Economy, abortion give Biden slight 2024 edge -Reuters/Ipsos

By Jason Lange and James Oliphant

WASHINGTON (Reuters) – The steady U.S. economy and voter anger over threats to abortion rights are buoying Democratic President Joe Biden, but voters are receptive to a host of culture-war issues his Republican rivals are campaigning on, a new Reuters/Ipsos poll shows.

The Republicans fighting for their party’s nomination to take on Biden in 2024, led by former President Donald Trump and also including Florida Governor Ron DeSantis, have emphasized issues such as immigration, public school teaching on gender and sexuality and transgender athletes in youth sports.

Voters appear to be persuadable on some of those issues, the poll showed, while they are finding fault with Republicans for their efforts to restrict abortion.

Biden, 80, is seeking a second term in office, and he has signaled that he plans to run largely on his economic record – particularly low unemployment and public investment in job creation, which he terms “Bidenomics.”

A significant share of voters, 36%, said they expect their personal economic situation to improve next year when asked: “Looking ahead a year from now, do you expect your personal financial situation to be much stronger, somewhat stronger, about the same, somewhat weaker, or much weaker than it is now?” That compared with a total of 20% who expect it to be weaker. Another 38% said they expected it to be about the same and the rest said they did not know. Optimists outnumbered pessimists among Democrats, Republicans and independents.

The Reuters/Ipsos poll gathered responses online from 4,414 U.S. adults July 11-17 and had a credibility interval, a margin of precision, of about 2 percentage points.

“A decline in inflation and decreasing likelihood of recession could deprive Republicans of their most potent argument against Biden and the Democrats heading in to the election,” said Jacob Rubashkin, an independent analyst with Inside Elections in Washington.

Biden led Trump 37% to 35% in a hypothetical matchup, with the remaining 28% saying they were not sure whom to pick or would vote for someone else or no one at all.

Concerns over the loss of abortion rights helped Democrats in last year’s congressional elections, and the poll showed that a majority of voters opposes presidential candidates who favor harsh abortion restrictions.

Some 73% of independents said they were less likely to support a presidential candidate who backs laws banning or severely restricting abortion access, compared with 27% who said they were more likely.

A solid 72% majority of suburban white women – seen by many political strategists as an important demographic – said they were less likely to back an anti-abortion candidate. 

Abortion has already taken a prominent role in ads in battleground states by the Democratic National Committee and a bevy of political fundraising committees that support Biden.

All of the candidates running for the Republican nomination support limiting the procedure in some form, with DeSantis among those who favor the most restrictive measures.

DeSantis recently signed a bill in Florida that bans the practice at six weeks of pregnancy. Both he and Trump supported the U.S. Supreme Court’s decision last year to end the nationwide right to abortion.


Respondents voiced unease on immigration.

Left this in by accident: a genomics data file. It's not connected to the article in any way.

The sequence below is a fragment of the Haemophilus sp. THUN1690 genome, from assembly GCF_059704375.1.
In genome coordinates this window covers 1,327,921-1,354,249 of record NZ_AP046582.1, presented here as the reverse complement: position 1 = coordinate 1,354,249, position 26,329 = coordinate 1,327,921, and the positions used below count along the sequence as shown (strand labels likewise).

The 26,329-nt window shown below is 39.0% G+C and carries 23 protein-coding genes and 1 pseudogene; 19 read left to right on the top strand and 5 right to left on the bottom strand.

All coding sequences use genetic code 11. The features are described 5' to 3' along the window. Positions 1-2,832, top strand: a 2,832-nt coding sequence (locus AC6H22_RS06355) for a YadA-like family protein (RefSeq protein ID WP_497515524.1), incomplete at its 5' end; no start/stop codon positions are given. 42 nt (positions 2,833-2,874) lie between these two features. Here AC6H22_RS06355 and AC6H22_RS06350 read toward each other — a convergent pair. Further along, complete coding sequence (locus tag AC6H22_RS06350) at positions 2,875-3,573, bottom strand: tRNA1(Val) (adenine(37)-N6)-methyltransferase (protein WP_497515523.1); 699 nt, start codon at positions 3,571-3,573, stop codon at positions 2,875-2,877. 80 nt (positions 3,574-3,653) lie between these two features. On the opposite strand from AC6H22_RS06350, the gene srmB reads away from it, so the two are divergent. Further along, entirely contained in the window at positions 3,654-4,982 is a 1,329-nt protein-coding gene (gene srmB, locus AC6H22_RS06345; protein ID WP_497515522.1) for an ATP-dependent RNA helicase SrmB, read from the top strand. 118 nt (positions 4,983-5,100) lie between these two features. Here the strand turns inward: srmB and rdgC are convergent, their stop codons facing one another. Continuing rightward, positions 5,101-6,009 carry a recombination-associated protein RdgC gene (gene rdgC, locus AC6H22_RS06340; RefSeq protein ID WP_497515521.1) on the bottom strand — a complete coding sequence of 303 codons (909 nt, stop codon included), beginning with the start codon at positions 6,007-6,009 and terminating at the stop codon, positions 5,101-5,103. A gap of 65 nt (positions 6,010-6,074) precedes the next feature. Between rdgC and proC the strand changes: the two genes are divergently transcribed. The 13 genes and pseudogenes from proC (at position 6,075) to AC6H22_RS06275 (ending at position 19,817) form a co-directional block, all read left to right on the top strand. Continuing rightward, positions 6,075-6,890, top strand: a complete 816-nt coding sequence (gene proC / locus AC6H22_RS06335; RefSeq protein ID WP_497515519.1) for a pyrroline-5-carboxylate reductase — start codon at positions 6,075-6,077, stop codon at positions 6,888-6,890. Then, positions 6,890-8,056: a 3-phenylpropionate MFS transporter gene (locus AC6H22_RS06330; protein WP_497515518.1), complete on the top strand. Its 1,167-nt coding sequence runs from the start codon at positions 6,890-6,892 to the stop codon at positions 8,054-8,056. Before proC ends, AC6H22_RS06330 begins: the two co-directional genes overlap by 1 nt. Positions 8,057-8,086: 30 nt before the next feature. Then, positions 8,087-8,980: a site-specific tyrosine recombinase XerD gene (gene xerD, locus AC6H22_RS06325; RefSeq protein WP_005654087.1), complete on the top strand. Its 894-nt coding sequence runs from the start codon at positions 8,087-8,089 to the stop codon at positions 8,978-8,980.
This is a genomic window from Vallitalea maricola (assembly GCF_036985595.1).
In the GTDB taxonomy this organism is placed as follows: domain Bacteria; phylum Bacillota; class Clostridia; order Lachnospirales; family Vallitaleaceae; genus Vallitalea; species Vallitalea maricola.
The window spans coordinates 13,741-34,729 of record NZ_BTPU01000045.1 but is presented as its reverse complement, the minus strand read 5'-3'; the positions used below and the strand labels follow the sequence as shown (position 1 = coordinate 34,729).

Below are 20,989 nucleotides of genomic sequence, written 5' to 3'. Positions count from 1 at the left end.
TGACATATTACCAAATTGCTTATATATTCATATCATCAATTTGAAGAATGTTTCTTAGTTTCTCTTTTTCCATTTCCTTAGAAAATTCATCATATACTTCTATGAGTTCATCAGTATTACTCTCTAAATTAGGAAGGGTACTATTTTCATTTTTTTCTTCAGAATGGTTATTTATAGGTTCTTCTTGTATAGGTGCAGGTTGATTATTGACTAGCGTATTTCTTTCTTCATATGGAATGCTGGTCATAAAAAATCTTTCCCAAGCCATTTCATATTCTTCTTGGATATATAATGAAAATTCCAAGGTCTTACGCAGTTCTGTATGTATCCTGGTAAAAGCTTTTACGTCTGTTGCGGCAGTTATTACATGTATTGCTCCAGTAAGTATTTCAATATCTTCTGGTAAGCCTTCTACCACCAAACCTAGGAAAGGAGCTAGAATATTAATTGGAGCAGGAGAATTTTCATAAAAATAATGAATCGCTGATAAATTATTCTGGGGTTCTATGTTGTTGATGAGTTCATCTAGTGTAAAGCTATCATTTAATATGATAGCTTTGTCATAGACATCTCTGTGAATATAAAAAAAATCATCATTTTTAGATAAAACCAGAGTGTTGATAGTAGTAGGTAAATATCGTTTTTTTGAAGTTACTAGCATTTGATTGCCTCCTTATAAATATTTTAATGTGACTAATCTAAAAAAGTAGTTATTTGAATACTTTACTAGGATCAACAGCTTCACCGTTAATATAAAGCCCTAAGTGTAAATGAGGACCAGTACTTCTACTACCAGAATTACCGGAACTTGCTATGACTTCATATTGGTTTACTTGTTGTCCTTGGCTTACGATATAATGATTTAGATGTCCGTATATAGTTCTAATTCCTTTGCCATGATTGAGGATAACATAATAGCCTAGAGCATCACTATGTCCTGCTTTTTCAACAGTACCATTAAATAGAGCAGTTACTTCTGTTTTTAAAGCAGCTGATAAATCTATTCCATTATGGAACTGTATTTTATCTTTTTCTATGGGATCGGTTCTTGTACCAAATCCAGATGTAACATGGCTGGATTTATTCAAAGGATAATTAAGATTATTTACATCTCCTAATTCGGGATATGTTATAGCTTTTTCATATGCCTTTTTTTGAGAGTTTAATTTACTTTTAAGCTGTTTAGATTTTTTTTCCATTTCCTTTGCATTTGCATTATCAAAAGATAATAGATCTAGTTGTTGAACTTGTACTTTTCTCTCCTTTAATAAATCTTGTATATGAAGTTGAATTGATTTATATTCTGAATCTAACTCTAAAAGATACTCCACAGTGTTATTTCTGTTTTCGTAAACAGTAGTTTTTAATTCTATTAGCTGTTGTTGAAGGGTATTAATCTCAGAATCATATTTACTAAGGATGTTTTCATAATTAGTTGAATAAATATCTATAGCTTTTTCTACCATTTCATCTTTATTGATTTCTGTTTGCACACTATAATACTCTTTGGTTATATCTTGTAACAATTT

Some 48% of respondents said they agreed with a statement that immigration is making life harder for native-born Americans, compared with 37% who disagreed and the rest who were not sure. The views of independents generally mirrored those of the general population.

Trump and DeSantis have run on hard-right positions on immigration and border security, while the Biden administration has tried to find a middle ground between securing the border and accommodating those with claims of asylum.


DeSantis has premised much of his campaign on what he terms “parents’ rights” issues – opposing the teaching of gender identity to public school students and the participation of transgender girls in school sports.

Some 50% of respondents said they disagreed with a statement that issues related to sex, sexuality and gender identity should be taught in schools, compared with 36% who agreed with the statement and 14% who were not sure. 

Republicans were solidly against teaching gender issues in public schools, with 76% opposed, 20% in favor and the rest unsure. Democratic support was not as solid, with 62% in favor, 28% against and the rest unsure. Independents were less decided, with 49% against teaching gender issues, 27% in support and 24% unsure. 

About half of respondents disagreed with a statement that transgender athletes should be able to participate in children’s sports, compared with 32% who agreed and 16% who were not sure.

Some 57% of independents were against transgender people participating in children’s sports, compared with 77% of Republicans and 31% of Democrats.

Abortion has somewhat more weight in voters’ minds, with 78% of respondents describing the issue as important. Seventy percent described teaching of gender issues in schools that way and 61% saw importance in the issue of transgender athletes in children’s sports.

Analyst Rubashkin said the relative stability of the economy may be one reason why Republicans such as DeSantis are turning more and more to cultural issues to try to reel in swing voters who could swing to either Democrats or Republicans.

“Those are issues where Republicans believe they poll better,” he said, but added that there is “less evidence to suggest that voters will prioritize those issues at the ballot box over the economy and abortion.”

(Reporting by Jason Lange and James Oliphant in Washington; Editing by Scott Malone and Matthew Lewis)